Optical Communication in Space? DARPA Program Aims to Change the Future of Satellite Networks


In the past decade, the space domain has been experiencing a boom. In particular, the growth of the civilian space industry has vastly changed the orbital landscape. However, despite the large number of vehicles now in low earth orbit (LEO), modern satellites are unequipped to communicate with each other. However, this could soon change.

On September 13th, the United States Defense Advanced Research Projects Agency (DARPA) announced a new effort to provide a centralized terminal for LEO communications network. Referred to as the Space-Based Adaptive Communications Node (Space-BACN), the agency aims to revolutionize orbital networks by prioritizing an optical communications architecture. This means that Satellites would relay information through lasers fired through space rather than the current radio protocols.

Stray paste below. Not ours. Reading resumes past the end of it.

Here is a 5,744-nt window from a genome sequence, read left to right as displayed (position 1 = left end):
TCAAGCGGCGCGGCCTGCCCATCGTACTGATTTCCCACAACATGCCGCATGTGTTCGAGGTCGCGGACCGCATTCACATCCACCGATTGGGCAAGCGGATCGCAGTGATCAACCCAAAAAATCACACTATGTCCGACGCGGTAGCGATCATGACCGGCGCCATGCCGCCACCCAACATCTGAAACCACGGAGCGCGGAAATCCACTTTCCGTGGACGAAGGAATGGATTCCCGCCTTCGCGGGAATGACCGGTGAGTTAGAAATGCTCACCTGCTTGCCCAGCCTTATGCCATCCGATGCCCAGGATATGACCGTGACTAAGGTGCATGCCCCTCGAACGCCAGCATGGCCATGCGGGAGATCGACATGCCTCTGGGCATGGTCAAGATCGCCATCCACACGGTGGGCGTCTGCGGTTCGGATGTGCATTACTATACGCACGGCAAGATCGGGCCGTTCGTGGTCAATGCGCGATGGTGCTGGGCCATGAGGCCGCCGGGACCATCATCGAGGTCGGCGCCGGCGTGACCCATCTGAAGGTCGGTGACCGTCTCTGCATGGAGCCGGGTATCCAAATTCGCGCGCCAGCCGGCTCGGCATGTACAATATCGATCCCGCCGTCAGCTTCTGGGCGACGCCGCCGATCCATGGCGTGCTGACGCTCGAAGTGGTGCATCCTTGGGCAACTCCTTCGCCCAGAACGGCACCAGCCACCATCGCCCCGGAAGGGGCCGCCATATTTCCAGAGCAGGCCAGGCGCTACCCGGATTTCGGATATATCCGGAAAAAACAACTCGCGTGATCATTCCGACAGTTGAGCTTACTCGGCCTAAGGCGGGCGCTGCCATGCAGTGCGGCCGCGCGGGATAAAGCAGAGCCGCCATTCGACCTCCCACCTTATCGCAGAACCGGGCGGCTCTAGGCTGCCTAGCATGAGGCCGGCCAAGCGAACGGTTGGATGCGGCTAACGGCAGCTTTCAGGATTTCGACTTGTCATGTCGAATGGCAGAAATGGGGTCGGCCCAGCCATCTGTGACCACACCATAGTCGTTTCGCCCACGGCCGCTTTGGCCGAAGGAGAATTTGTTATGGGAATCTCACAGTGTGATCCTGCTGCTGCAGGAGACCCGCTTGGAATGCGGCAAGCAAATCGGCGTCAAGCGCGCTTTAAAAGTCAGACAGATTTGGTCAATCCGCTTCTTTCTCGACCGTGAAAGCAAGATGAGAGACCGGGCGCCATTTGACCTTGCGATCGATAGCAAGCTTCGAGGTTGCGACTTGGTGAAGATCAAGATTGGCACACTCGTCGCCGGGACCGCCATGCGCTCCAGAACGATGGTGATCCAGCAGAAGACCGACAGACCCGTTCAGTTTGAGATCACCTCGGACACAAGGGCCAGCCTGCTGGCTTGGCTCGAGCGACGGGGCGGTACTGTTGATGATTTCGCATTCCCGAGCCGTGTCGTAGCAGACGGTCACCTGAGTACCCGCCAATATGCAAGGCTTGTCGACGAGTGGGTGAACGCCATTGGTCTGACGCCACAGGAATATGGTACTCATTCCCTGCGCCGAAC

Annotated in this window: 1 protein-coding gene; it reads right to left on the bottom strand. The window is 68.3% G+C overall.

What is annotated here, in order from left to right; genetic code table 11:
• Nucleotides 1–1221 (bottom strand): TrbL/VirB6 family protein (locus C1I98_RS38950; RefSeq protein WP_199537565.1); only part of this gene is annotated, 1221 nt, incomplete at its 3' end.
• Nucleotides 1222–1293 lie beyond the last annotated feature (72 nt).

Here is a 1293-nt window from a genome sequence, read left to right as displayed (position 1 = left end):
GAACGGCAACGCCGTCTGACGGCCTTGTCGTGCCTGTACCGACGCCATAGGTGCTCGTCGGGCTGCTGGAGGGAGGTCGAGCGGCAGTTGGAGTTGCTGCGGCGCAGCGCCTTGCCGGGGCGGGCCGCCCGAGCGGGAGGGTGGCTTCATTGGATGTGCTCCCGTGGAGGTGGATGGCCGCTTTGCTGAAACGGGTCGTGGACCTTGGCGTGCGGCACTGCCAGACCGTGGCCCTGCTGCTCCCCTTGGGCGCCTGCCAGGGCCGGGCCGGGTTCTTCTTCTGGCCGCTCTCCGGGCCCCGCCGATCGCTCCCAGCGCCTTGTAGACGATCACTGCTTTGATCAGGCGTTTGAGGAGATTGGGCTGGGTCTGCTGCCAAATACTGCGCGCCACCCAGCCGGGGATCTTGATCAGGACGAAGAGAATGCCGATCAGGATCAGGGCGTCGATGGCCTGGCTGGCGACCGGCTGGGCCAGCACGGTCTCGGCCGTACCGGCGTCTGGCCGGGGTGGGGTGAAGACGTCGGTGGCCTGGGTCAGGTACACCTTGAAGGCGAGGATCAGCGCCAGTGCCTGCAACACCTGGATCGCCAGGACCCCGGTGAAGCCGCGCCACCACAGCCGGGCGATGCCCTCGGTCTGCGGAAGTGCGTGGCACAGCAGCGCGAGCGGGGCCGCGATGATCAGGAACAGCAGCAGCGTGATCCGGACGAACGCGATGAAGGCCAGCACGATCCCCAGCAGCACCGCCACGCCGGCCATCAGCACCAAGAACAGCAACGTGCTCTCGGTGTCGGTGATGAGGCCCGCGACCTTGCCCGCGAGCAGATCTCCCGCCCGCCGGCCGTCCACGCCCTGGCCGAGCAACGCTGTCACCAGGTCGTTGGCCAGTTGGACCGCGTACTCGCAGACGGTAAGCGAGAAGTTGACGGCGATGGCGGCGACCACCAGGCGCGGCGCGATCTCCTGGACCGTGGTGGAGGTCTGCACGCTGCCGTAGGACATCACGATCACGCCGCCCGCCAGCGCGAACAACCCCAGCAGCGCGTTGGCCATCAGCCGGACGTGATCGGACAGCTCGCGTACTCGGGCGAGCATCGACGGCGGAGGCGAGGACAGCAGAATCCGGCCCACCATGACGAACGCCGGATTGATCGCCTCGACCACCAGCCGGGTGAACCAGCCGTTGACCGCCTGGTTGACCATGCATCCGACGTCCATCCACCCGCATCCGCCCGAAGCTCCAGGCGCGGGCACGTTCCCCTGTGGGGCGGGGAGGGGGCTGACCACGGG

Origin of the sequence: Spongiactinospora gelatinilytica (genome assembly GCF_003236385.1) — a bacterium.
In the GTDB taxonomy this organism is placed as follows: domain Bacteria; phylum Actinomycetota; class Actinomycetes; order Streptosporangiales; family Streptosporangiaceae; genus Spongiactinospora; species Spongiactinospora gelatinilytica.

DARPA has laid out a set of guidelines called “100 Cubed”. This means that the module must 1) support 100 Gbps data transfer 2) consume no more than 100W of power, 3) cost no more than $100,000. These limitations serve to increase Space-BACN’s ability to act as a universal terminal and join together a currently divided network. Additionally, DARPA wants the program to be designed to last. This means that the core components of the device (optical relay, modem, and software protocol) should be interchangeable with future upgrades to the platform.

This initiative presents an exciting new frontier for LEO networks. Hopefully, program participants will use past lessons to design a truly modern space system that addresses security concerns at its core.

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